- Afsana Lachaux, 47, has not seen her beloved son Louis, five, for two years.
- She met her ex-husband Bruno in India in 2008, married him two years later.
- Marriage broke down in 2011, Dubai judges ruled that she was unfit mother.
- The reasons included inability to breastfeed and ‘not obeying’ her husband.
- Court used her ‘happy Christmas’ texts as evidence she was ‘un-Islamic’.
She was a high-flying civil servant who had been policy adviser for Gordon Brown and David Blunkett; he was a dashing French engineer.
And together they planned a luxurious new life amid the sun-drenched skyscrapers of Dubai.
For Afsana Lachaux, the marriage and the birth of a son, Louis, was an unexpected new lease of life. Today, however, it is not merely her dreams that have been destroyed, but her new family, too.
And at the heart of the devastation is a sharia court that she says has bullied and belittled her, falsely accusing her of kidnapping her own child and ruling her an unfit mother before granting custody of her son to her French Christian husband, Bruno.
Her case has even prompted the Foreign Office to issue a warning to British women living in the UAE that in the event of a marriage breakdown they will face custody proceedings under sharia law, irrespective of their religion or nationality.
Under its strict doctrine, which discriminates against women, wives are the property of their husbands and often the custodians of their children.
For Afsana, it has been nearly two years since she saw her beloved boy, now five, and she is unlikely to see him again until he is 18 – if ever.
To a Western audience at least, the claims against her seem extraordinary. In a secret hearing that was held in Afsana’s absence, Dubai judges ignored her evidence of what she describes as her husband’s controlling behaviour – instead citing her inability to breastfeed; the fact that Louis suffered from eczema; that some of her friends are gay; and that she did not obey her husband as proof that she was unfit to bring up her own son.
The court criticised the fact that Afsana had sent her husband ‘happy Christmas’ texts as evidence that she was ‘un-Islamic’ – despite her husband being Christian and Afsana herself being a non-practising Muslim.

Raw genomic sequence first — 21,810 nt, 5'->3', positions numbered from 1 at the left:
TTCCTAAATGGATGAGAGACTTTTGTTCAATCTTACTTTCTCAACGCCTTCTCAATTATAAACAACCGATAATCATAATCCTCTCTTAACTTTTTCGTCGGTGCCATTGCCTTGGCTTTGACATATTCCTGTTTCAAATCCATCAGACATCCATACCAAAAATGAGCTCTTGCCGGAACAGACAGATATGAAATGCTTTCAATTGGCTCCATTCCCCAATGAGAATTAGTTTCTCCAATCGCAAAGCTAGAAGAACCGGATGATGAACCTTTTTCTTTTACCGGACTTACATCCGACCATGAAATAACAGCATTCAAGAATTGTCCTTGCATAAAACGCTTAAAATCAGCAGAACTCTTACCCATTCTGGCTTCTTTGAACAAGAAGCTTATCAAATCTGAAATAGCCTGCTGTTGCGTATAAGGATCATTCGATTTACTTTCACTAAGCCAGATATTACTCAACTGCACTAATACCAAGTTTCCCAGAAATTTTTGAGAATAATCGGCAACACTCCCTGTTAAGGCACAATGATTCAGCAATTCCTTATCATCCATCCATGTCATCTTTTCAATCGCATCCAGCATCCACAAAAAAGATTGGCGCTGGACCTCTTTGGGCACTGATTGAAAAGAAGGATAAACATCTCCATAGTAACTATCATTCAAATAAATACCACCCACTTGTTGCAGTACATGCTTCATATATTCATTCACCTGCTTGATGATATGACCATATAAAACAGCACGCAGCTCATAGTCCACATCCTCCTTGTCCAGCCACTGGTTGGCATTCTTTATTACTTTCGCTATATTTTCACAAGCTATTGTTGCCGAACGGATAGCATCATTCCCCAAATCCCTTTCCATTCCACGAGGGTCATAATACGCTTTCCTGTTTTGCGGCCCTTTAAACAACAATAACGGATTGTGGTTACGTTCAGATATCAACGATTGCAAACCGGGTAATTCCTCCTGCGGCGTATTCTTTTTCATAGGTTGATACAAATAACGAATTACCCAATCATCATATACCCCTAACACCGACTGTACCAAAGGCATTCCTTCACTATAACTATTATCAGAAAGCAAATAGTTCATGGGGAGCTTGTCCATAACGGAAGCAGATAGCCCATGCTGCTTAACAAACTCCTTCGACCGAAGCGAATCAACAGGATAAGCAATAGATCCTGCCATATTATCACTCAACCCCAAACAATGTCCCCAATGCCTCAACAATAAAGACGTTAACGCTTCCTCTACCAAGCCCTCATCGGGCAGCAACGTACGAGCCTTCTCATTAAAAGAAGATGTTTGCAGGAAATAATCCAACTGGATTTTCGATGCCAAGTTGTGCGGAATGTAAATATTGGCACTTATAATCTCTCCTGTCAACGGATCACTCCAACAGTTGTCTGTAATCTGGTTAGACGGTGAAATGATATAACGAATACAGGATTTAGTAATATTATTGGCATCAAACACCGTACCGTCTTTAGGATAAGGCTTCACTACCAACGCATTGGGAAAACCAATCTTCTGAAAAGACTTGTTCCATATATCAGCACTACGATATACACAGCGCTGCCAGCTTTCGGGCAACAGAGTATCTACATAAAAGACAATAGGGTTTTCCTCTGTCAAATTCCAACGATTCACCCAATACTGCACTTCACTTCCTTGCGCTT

Almost as incredible, she says, is the fact that the British Government accepts this brand of justice as legitimate and says there is little it can do to help.
Afsana, 47, met her ex-husband, who worked in aviation, in India in 2008, married him two years later and gave birth to Louis.
‘I was ecstatic. I’d been given this blessed, final chance to have another child later in life,’ she says.
‘I truly believed I was beginning the happiest period of my life. I quickly realised that the reality of being Bruno’s wife was vastly different from seeing him for what were like a string of holidays during our courtship.
‘From the moment I set foot on Emirati soil, I feel my fate was sealed,’ she says ruefully. ‘Bruno controlled all the finances. He was critical because I couldn’t breastfeed. He restricted access to the internet in our home. I naively didn’t know how little power women had.
‘When I wanted to work he suggested I become a maid. We had constant arguments because he said I wouldn’t obey him and he kept reminding me that we lived in an Islamic country now where a man’s word is law.’
By the beginning of 2011 the marriage had all but broken down after Afsana made a number of serious allegations about her husband’s behaviour, which he denies, but which she says left her feeling terrified.
When she and her husband argued, she was contacted by Dubai police who told her that he had alleged she attacked him and she must make a statement.
‘When I was at the station the police officers asked me why I didn’t obey my husband. It was obvious no one was listening to anything that I said,’ she says.